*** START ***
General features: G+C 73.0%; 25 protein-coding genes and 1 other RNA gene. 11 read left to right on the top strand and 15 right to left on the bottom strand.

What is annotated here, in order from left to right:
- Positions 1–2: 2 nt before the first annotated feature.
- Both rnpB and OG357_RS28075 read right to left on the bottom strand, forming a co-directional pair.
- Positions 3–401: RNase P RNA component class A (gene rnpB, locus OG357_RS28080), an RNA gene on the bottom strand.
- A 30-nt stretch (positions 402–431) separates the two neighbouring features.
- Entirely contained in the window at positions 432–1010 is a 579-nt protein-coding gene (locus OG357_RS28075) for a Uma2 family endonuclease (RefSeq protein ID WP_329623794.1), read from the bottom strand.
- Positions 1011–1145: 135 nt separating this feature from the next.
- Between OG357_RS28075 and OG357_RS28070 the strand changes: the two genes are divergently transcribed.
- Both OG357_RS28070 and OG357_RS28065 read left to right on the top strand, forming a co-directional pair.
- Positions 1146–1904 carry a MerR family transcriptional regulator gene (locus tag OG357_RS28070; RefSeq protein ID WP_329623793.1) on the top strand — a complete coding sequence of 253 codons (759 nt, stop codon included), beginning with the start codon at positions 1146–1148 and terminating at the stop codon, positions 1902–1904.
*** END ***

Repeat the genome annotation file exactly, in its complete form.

General features: G+C 73.0%; 25 protein-coding genes and 1 other RNA gene. 11 read left to right on the top strand and 15 right to left on the bottom strand.

What is annotated here, in order from left to right:
- Positions 1–2: 2 nt before the first annotated feature.
- Both rnpB and OG357_RS28075 read right to left on the bottom strand, forming a co-directional pair.
- Positions 3–401: RNase P RNA component class A (gene rnpB, locus OG357_RS28080), an RNA gene on the bottom strand.
- A 30-nt stretch (positions 402–431) separates the two neighbouring features.
- Entirely contained in the window at positions 432–1010 is a 579-nt protein-coding gene (locus OG357_RS28075) for a Uma2 family endonuclease (RefSeq protein ID WP_329623794.1), read from the bottom strand.
- Positions 1011–1145: 135 nt separating this feature from the next.
- Between OG357_RS28075 and OG357_RS28070 the strand changes: the two genes are divergently transcribed.
- Both OG357_RS28070 and OG357_RS28065 read left to right on the top strand, forming a co-directional pair.
- Positions 1146–1904 carry a MerR family transcriptional regulator gene (locus tag OG357_RS28070; RefSeq protein ID WP_329623793.1) on the top strand — a complete coding sequence of 253 codons (759 nt, stop codon included), beginning with the start codon at positions 1146–1148 and terminating at the stop codon, positions 1902–1904.